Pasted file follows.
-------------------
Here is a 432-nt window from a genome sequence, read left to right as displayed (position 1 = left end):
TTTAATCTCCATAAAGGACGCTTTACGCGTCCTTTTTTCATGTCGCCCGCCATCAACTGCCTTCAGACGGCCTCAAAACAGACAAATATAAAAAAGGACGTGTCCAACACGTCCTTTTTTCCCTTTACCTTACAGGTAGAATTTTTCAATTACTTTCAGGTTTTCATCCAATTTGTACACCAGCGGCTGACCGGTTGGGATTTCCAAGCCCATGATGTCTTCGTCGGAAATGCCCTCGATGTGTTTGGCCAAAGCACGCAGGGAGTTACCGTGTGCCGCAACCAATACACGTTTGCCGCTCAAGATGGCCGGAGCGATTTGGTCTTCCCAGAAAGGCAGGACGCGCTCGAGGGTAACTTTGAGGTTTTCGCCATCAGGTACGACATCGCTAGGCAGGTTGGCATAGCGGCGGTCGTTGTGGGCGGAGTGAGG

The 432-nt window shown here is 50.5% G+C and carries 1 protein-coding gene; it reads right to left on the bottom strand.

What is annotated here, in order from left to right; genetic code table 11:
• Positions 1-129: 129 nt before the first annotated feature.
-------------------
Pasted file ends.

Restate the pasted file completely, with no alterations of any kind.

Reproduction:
Here is a 432-nt window from a genome sequence, read left to right as displayed (position 1 = left end):
TTTAATCTCCATAAAGGACGCTTTACGCGTCCTTTTTTCATGTCGCCCGCCATCAACTGCCTTCAGACGGCCTCAAAACAGACAAATATAAAAAAGGACGTGTCCAACACGTCCTTTTTTCCCTTTACCTTACAGGTAGAATTTTTCAATTACTTTCAGGTTTTCATCCAATTTGTACACCAGCGGCTGACCGGTTGGGATTTCCAAGCCCATGATGTCTTCGTCGGAAATGCCCTCGATGTGTTTGGCCAAAGCACGCAGGGAGTTACCGTGTGCCGCAACCAATACACGTTTGCCGCTCAAGATGGCCGGAGCGATTTGGTCTTCCCAGAAAGGCAGGACGCGCTCGAGGGTAACTTTGAGGTTTTCGCCATCAGGTACGACATCGCTAGGCAGGTTGGCATAGCGGCGGTCGTTGTGGGCGGAGTGAGG

The 432-nt window shown here is 50.5% G+C and carries 1 protein-coding gene; it reads right to left on the bottom strand.

What is annotated here, in order from left to right; genetic code table 11:
• Positions 1-129: 129 nt before the first annotated feature.